Most of the landscape of the sanctuary is formed of dry deciduous forests, which flank the serene Siliserh Lake within the north east. The sanctuary is strewn with ruins of ancient temples dating back to the 10th and 11th centuries. a number of the highlights are the ruins of the Kankwari Fort and therefore the 10th century Neelkanth temples. The thanks to the temples is rough but the architecture and therefore the Khajuraho-like carvings will simply leave the visitor in awe of the place. The temples are 30 km inside the reserve wherein one can spot beautiful birds like peacocks. there's also a monolithic stone statue of the Jain tirthankar, Shantinath, about 100 m faraway from the temples. Another interesting site of spiritual importance within the Sariska Sanctuary is that the Pandupol, which is believed to be the place where Bhima (the strongest of the Pandavas) defeated the large demon Hidimb and earned the hand of his sister Hidimba. it's also believed that Bhima took refuge here while the Pandavas were on their exile. One can find variety of langurs, peafowl, spur fowls within the area.
Declared as a Wildlife Sanctuary in 1955 , Sariska acquired the status of a park within the year 1979. the simplest time to go to the sanctuary is from October to June.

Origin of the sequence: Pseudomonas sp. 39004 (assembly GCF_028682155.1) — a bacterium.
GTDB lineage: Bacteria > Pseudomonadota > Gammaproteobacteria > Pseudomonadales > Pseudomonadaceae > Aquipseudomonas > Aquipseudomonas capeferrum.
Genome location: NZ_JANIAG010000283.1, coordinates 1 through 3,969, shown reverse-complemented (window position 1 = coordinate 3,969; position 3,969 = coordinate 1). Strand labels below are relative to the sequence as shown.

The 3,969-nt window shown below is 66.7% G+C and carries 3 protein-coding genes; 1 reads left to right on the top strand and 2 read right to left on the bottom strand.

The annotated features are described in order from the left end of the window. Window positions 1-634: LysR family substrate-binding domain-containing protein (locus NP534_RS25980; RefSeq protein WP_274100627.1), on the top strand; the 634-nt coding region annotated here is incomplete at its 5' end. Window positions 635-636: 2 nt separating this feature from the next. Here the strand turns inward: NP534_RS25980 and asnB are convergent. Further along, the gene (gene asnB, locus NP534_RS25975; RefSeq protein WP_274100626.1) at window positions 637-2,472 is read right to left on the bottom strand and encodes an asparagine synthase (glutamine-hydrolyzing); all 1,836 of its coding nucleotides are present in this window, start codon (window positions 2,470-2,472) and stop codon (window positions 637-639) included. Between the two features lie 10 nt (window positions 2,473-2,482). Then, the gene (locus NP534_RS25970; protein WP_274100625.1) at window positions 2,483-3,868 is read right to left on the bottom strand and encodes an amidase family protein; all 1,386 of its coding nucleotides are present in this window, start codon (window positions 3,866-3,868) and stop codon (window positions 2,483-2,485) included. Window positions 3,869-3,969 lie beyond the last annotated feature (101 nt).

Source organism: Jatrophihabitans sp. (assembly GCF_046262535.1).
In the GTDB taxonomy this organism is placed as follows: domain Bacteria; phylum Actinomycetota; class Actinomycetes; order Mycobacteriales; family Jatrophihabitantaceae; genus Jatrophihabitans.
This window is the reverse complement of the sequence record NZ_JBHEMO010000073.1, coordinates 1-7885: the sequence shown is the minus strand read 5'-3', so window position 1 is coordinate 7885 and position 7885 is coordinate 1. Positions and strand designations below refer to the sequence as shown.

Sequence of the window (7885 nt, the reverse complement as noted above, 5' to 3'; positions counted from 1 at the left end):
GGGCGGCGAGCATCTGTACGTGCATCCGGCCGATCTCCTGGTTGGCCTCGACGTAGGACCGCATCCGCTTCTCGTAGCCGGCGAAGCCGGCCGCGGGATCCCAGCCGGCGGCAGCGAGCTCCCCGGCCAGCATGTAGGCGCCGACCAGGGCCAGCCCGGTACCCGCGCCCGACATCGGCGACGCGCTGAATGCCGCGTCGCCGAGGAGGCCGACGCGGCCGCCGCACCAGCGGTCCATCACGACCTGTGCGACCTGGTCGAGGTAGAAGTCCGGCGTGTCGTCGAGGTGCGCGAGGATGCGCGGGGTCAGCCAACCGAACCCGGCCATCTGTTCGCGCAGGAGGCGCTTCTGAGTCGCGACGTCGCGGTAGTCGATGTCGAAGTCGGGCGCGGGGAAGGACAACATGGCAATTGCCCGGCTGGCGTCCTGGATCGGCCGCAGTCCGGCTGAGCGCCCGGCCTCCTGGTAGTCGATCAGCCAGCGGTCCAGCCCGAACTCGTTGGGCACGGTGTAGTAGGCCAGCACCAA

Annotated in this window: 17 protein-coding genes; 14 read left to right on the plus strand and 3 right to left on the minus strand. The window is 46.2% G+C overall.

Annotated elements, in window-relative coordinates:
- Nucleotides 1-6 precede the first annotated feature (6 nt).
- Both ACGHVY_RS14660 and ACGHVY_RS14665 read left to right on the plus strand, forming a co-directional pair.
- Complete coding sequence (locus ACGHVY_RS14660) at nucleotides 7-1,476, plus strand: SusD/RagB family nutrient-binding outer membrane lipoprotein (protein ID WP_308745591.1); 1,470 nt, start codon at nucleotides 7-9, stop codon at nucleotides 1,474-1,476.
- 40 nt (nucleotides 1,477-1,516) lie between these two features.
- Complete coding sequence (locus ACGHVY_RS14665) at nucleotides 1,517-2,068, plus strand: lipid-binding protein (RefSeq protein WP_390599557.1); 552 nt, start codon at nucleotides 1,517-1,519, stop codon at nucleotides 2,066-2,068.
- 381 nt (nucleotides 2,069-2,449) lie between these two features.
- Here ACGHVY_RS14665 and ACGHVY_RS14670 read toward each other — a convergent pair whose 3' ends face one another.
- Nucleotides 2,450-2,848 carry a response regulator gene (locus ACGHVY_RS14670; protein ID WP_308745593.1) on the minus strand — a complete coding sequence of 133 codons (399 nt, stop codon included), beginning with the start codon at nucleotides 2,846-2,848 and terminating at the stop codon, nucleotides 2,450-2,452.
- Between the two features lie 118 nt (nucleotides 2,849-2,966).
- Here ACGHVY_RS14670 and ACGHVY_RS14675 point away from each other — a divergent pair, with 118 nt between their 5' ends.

Hill Fort Kesroli
What was once a ruined fort dating back to the 14th century has now been became a heritage hotel. The fort is perched on an outsized rock and boasts a splendid layout and style . With robust walls running around, it’s mostly made from granite and has numerous pillars supporting it. Everything about this structure is large and spacious– halls, windows, roof and verandahs. It can house quite 100 people and from here one can get a gorgeous view of the town . Keeping in mind its historical significance, the fort has been declared a heritage site by the govt of India.
Today, a lavish hotel, visitors can come here to explore nature and obtain a sense of how royals of the past lived. The Sariska Wildlife Sanctuary nearby may be a great place to go to .
It is believed that the fort was built by the Yaduvanshis (the descendants of Lord Krishna). it had been initially captured by the Mughals, followed by the Jats before it came into the hands of the Rajputs in 1775. It assumed prime importance under the ruler Ranawat Thakur, Bhawani Singh (1882-1934).